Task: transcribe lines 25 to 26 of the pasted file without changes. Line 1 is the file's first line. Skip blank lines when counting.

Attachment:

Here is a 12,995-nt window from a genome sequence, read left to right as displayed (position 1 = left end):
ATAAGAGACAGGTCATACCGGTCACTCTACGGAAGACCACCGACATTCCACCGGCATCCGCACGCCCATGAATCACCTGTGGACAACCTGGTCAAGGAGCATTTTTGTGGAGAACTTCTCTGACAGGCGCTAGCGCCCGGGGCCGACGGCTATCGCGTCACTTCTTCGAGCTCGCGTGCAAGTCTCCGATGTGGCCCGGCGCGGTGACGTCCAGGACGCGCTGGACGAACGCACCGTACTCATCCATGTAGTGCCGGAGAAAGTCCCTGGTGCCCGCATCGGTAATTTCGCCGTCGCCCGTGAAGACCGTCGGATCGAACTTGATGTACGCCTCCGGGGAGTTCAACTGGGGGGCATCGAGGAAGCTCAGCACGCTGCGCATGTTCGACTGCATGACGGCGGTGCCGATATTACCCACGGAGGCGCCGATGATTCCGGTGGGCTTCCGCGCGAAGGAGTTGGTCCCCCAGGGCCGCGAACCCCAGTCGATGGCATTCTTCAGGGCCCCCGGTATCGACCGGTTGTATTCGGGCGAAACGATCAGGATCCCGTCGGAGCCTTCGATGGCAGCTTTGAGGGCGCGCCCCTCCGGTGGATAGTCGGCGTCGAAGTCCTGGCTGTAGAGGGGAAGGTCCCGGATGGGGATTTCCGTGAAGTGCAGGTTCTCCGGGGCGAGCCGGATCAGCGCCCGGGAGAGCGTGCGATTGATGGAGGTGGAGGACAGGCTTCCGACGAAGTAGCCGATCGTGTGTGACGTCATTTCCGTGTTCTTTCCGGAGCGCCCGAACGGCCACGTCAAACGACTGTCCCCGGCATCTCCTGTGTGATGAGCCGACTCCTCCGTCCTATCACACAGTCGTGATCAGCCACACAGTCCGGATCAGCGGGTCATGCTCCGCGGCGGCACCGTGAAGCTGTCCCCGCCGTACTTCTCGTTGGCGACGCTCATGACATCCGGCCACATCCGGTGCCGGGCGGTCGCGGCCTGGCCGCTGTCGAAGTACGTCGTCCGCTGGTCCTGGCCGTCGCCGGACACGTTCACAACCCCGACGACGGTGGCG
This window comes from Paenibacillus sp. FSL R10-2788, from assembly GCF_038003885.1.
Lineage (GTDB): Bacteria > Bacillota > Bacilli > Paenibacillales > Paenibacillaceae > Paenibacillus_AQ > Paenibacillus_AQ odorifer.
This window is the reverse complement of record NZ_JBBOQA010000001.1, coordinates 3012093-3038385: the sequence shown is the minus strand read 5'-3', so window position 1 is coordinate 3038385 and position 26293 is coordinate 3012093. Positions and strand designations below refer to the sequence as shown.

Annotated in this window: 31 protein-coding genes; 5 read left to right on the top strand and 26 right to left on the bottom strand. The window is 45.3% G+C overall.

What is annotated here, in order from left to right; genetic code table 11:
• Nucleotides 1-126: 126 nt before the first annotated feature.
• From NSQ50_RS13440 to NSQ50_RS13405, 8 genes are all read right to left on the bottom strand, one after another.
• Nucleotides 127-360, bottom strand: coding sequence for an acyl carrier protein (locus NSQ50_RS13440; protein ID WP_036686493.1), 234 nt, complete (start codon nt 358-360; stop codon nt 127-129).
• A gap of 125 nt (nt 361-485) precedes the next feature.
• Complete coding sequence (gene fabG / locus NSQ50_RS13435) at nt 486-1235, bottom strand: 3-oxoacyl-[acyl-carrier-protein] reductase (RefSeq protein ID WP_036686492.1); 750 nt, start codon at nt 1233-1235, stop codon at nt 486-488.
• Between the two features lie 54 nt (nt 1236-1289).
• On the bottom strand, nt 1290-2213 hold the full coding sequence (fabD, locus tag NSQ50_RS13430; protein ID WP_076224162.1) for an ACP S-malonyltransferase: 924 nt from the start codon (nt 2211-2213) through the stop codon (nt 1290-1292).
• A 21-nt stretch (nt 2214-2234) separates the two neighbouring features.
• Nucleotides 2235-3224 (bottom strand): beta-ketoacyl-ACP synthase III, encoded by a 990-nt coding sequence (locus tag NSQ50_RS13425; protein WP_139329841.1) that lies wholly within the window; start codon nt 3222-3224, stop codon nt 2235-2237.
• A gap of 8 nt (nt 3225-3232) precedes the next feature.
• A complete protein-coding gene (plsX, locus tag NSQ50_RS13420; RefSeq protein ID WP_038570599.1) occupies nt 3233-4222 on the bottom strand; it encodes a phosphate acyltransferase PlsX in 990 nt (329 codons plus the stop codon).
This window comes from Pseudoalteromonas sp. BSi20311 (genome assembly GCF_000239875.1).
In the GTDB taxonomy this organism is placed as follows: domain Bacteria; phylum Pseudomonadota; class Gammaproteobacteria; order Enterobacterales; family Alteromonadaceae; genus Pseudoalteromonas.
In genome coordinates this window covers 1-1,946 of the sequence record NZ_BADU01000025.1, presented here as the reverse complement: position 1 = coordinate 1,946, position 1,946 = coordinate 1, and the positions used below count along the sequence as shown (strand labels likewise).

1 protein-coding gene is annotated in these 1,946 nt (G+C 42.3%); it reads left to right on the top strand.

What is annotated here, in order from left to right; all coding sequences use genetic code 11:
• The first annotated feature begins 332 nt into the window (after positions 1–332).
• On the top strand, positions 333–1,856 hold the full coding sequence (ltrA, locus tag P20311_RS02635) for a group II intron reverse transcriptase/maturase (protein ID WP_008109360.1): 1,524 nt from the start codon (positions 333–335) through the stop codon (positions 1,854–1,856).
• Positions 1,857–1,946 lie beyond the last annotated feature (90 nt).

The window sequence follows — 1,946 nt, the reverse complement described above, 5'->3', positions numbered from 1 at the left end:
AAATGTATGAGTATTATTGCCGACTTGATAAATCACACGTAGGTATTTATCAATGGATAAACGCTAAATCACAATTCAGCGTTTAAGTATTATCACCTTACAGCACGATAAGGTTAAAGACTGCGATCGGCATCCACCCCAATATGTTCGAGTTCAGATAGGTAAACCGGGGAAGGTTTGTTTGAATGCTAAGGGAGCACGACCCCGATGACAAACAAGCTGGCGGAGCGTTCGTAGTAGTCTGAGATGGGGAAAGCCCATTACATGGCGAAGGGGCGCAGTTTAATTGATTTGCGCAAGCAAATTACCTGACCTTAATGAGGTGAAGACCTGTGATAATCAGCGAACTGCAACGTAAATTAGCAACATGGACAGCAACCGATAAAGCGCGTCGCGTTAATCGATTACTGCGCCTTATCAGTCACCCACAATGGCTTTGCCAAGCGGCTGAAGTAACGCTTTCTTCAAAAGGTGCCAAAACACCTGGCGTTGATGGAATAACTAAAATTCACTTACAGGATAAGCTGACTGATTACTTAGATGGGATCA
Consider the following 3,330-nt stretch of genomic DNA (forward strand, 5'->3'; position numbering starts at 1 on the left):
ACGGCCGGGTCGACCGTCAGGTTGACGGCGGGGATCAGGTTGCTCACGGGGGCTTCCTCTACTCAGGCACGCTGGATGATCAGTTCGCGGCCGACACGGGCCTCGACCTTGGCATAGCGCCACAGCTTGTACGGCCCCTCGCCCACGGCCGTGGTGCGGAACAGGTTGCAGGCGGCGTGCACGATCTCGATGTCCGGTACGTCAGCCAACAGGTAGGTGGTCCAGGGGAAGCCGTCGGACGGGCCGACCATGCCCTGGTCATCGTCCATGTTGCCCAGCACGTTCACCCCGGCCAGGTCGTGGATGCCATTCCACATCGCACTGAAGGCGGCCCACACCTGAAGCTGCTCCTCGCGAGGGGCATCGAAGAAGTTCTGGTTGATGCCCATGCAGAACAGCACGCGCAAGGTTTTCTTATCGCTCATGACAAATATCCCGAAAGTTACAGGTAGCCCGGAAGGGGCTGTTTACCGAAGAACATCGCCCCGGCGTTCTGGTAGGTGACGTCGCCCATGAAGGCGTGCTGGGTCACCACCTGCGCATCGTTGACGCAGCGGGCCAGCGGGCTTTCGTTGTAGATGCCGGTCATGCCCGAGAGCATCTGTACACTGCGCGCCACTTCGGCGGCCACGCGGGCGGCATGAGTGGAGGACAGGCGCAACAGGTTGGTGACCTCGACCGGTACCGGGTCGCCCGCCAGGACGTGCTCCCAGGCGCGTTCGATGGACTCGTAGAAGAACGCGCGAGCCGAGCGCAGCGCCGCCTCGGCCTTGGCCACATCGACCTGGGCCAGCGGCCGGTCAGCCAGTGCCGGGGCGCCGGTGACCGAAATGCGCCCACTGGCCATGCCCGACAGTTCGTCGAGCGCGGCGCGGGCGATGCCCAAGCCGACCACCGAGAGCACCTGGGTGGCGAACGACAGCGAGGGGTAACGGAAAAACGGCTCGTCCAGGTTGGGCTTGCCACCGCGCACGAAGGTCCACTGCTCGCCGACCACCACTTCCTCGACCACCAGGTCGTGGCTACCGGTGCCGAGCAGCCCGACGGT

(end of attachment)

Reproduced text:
• On the top strand, positions 333–1,856 hold the full coding sequence (ltrA, locus tag P20311_RS02635) for a group II intron reverse transcriptase/maturase (protein ID WP_008109360.1): 1,524 nt from the start codon (positions 333–335) through the stop codon (positions 1,854–1,856).
• Positions 1,857–1,946 lie beyond the last annotated feature (90 nt).